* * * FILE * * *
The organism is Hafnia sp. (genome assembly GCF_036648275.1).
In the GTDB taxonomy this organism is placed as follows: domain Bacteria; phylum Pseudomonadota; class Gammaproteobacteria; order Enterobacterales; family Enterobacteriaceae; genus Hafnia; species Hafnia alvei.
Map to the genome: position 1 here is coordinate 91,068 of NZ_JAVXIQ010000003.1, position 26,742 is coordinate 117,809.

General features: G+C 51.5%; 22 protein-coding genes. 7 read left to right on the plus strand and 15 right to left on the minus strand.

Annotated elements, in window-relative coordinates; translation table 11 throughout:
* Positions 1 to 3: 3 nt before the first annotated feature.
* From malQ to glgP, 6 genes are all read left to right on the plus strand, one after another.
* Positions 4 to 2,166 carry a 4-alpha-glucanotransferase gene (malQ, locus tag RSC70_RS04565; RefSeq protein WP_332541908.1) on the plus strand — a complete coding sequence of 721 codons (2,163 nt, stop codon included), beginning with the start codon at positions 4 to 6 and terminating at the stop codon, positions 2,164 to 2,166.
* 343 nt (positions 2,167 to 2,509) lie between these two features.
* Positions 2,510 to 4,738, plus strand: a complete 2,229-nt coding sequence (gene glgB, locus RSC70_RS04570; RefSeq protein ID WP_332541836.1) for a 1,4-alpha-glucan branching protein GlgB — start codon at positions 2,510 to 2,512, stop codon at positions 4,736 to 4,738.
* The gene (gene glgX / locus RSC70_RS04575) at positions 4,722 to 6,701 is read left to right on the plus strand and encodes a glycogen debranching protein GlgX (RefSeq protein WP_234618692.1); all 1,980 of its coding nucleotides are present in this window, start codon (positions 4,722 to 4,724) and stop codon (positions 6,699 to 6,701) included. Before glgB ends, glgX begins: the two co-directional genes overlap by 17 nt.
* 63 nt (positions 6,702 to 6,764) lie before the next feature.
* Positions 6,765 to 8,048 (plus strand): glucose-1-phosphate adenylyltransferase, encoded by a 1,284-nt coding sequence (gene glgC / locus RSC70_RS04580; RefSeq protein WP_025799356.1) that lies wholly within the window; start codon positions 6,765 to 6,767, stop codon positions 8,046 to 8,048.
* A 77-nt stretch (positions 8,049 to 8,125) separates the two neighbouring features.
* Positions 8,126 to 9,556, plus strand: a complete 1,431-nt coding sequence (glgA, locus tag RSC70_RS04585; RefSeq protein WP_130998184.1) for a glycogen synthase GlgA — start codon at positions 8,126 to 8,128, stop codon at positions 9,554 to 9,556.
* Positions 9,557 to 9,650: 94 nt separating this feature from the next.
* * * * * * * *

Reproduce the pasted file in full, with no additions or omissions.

The organism is Hafnia sp. (genome assembly GCF_036648275.1).
In the GTDB taxonomy this organism is placed as follows: domain Bacteria; phylum Pseudomonadota; class Gammaproteobacteria; order Enterobacterales; family Enterobacteriaceae; genus Hafnia; species Hafnia alvei.
Map to the genome: position 1 here is coordinate 91,068 of NZ_JAVXIQ010000003.1, position 26,742 is coordinate 117,809.

General features: G+C 51.5%; 22 protein-coding genes. 7 read left to right on the plus strand and 15 right to left on the minus strand.

Annotated elements, in window-relative coordinates; translation table 11 throughout:
* Positions 1 to 3: 3 nt before the first annotated feature.
* From malQ to glgP, 6 genes are all read left to right on the plus strand, one after another.
* Positions 4 to 2,166 carry a 4-alpha-glucanotransferase gene (malQ, locus tag RSC70_RS04565; RefSeq protein WP_332541908.1) on the plus strand — a complete coding sequence of 721 codons (2,163 nt, stop codon included), beginning with the start codon at positions 4 to 6 and terminating at the stop codon, positions 2,164 to 2,166.
* 343 nt (positions 2,167 to 2,509) lie between these two features.
* Positions 2,510 to 4,738, plus strand: a complete 2,229-nt coding sequence (gene glgB, locus RSC70_RS04570; RefSeq protein ID WP_332541836.1) for a 1,4-alpha-glucan branching protein GlgB — start codon at positions 2,510 to 2,512, stop codon at positions 4,736 to 4,738.
* The gene (gene glgX / locus RSC70_RS04575) at positions 4,722 to 6,701 is read left to right on the plus strand and encodes a glycogen debranching protein GlgX (RefSeq protein WP_234618692.1); all 1,980 of its coding nucleotides are present in this window, start codon (positions 4,722 to 4,724) and stop codon (positions 6,699 to 6,701) included. Before glgB ends, glgX begins: the two co-directional genes overlap by 17 nt.
* 63 nt (positions 6,702 to 6,764) lie before the next feature.
* Positions 6,765 to 8,048 (plus strand): glucose-1-phosphate adenylyltransferase, encoded by a 1,284-nt coding sequence (gene glgC / locus RSC70_RS04580; RefSeq protein WP_025799356.1) that lies wholly within the window; start codon positions 6,765 to 6,767, stop codon positions 8,046 to 8,048.
* A 77-nt stretch (positions 8,049 to 8,125) separates the two neighbouring features.
* Positions 8,126 to 9,556, plus strand: a complete 1,431-nt coding sequence (glgA, locus tag RSC70_RS04585; RefSeq protein WP_130998184.1) for a glycogen synthase GlgA — start codon at positions 8,126 to 8,128, stop codon at positions 9,554 to 9,556.
* Positions 9,557 to 9,650: 94 nt separating this feature from the next.